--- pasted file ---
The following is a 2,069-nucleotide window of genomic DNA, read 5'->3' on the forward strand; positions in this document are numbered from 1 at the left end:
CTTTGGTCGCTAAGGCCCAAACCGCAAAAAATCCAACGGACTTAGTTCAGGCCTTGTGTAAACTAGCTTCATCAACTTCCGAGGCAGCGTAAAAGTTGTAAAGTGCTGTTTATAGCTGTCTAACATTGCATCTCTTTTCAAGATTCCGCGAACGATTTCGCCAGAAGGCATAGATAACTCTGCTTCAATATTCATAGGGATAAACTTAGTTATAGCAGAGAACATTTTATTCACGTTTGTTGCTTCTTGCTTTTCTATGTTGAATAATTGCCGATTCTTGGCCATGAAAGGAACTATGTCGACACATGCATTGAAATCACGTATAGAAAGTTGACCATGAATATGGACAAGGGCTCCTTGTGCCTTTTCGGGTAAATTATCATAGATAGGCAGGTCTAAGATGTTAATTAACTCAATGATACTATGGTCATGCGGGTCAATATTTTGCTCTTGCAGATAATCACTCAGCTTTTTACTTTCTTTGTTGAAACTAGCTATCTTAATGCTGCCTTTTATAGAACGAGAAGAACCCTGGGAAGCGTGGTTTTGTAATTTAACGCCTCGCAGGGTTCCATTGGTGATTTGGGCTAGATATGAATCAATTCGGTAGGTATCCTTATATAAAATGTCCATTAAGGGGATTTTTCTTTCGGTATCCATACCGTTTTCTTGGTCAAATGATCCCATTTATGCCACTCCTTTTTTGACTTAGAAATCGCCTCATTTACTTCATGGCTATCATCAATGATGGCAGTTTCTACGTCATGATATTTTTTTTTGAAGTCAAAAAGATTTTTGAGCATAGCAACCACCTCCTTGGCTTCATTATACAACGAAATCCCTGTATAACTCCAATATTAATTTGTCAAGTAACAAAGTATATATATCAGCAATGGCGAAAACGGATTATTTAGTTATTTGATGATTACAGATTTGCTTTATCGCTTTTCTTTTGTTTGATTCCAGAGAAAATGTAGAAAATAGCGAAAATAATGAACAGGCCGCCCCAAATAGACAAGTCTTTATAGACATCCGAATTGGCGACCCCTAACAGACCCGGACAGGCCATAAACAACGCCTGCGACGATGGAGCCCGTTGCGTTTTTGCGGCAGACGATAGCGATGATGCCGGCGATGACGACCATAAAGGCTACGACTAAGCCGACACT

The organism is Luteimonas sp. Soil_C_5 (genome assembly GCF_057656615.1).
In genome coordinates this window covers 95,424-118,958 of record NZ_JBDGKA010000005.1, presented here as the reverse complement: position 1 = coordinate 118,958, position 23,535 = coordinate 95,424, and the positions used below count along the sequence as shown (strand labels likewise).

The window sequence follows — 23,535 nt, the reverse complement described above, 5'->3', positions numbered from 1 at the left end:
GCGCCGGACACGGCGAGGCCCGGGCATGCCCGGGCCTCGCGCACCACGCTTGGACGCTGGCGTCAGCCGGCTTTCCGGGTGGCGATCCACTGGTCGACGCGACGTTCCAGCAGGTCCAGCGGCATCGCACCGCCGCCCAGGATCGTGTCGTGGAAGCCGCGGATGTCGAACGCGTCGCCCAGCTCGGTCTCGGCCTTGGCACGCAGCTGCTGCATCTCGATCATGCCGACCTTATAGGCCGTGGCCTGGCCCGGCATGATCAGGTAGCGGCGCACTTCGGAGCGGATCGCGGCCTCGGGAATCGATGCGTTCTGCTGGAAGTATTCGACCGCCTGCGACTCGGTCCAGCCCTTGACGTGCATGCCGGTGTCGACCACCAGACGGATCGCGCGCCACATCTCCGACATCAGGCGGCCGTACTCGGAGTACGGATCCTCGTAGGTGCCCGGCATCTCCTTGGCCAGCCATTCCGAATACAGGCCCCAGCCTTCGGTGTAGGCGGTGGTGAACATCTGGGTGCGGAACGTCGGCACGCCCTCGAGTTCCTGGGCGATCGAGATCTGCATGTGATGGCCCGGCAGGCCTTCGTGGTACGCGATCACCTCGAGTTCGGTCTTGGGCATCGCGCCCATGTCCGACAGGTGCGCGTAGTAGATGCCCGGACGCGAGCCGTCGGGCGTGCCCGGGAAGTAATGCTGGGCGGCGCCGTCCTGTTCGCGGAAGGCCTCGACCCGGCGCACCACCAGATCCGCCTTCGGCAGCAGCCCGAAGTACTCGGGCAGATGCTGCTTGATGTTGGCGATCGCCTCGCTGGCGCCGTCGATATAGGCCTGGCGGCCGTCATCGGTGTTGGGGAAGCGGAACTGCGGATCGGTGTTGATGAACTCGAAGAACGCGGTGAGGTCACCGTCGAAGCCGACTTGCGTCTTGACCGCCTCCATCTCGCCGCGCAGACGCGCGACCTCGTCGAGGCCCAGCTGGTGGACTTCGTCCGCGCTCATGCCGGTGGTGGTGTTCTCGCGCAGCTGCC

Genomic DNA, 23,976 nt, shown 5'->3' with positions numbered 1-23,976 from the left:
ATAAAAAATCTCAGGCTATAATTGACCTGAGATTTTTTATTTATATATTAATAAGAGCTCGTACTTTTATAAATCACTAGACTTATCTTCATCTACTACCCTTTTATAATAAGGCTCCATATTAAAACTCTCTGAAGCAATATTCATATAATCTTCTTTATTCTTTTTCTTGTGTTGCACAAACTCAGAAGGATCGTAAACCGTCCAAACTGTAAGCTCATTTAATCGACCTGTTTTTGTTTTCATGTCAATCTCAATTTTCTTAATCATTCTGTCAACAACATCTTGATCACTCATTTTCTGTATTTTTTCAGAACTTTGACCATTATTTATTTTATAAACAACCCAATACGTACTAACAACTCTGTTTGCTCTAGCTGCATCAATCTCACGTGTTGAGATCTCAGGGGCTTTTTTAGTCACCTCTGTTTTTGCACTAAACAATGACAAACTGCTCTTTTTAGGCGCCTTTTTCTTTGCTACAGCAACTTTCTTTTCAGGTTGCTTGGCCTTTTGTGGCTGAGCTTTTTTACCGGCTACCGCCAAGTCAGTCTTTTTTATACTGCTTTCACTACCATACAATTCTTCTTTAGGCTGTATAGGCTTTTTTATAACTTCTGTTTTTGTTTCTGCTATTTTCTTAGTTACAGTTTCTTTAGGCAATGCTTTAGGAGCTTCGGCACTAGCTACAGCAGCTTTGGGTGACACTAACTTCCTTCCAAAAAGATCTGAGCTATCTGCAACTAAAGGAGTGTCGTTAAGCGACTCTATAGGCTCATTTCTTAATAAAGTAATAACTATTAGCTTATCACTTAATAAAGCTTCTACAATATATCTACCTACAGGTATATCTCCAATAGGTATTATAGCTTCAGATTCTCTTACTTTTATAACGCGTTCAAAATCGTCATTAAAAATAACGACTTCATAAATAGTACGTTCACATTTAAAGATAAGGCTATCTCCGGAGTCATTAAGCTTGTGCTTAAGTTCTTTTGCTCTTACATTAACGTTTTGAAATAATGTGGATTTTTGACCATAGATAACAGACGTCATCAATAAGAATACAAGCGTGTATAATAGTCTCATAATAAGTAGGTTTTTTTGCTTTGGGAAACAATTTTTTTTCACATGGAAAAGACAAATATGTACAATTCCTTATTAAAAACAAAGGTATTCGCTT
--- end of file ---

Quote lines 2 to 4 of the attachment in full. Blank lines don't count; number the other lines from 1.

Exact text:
CTTTGGTCGCTAAGGCCCAAACCGCAAAAAATCCAACGGACTTAGTTCAGGCCTTGTGTAAACTAGCTTCATCAACTTCCGAGGCAGCGTAAAAGTTGTAAAGTGCTGTTTATAGCTGTCTAACATTGCATCTCTTTTCAAGATTCCGCGAACGATTTCGCCAGAAGGCATAGATAACTCTGCTTCAATATTCATAGGGATAAACTTAGTTATAGCAGAGAACATTTTATTCACGTTTGTTGCTTCTTGCTTTTCTATGTTGAATAATTGCCGATTCTTGGCCATGAAAGGAACTATGTCGACACATGCATTGAAATCACGTATAGAAAGTTGACCATGAATATGGACAAGGGCTCCTTGTGCCTTTTCGGGTAAATTATCATAGATAGGCAGGTCTAAGATGTTAATTAACTCAATGATACTATGGTCATGCGGGTCAATATTTTGCTCTTGCAGATAATCACTCAGCTTTTTACTTTCTTTGTTGAAACTAGCTATCTTAATGCTGCCTTTTATAGAACGAGAAGAACCCTGGGAAGCGTGGTTTTGTAATTTAACGCCTCGCAGGGTTCCATTGGTGATTTGGGCTAGATATGAATCAATTCGGTAGGTATCCTTATATAAAATGTCCATTAAGGGGATTTTTCTTTCGGTATCCATACCGTTTTCTTGGTCAAATGATCCCATTTATGCCACTCCTTTTTTGACTTAGAAATCGCCTCATTTACTTCATGGCTATCATCAATGATGGCAGTTTCTACGTCATGATATTTTTTTTTGAAGTCAAAAAGATTTTTGAGCATAGCAACCACCTCCTTGGCTTCATTATACAACGAAATCCCTGTATAACTCCAATATTAATTTGTCAAGTAACAAAGTATATATATCAGCAATGGCGAAAACGGATTATTTAGTTATTTGATGATTACAGATTTGCTTTATCGCTTTTCTTTTGTTTGATTCCAGAGAAAATGTAGAAAATAGCGAAAATAATGAACAGGCCGCCCCAAATAGACAAGTCTTTATAGACATCCGAATTGGCGACCCCTAACAGACCCGGACAGGCCATAAACAACGCCTGCGACGATGGAGCCCGTTGCGTTTTTGCGGCAGACGATAGCGATGATGCCGGCGATGACGACCATAAAGGCTACGACTAAGCCGACACT

The organism is Luteimonas sp. Soil_C_5 (genome assembly GCF_057656615.1).
In genome coordinates this window covers 95,424-118,958 of record NZ_JBDGKA010000005.1, presented here as the reverse complement: position 1 = coordinate 118,958, position 23,535 = coordinate 95,424, and the positions used below count along the sequence as shown (strand labels likewise).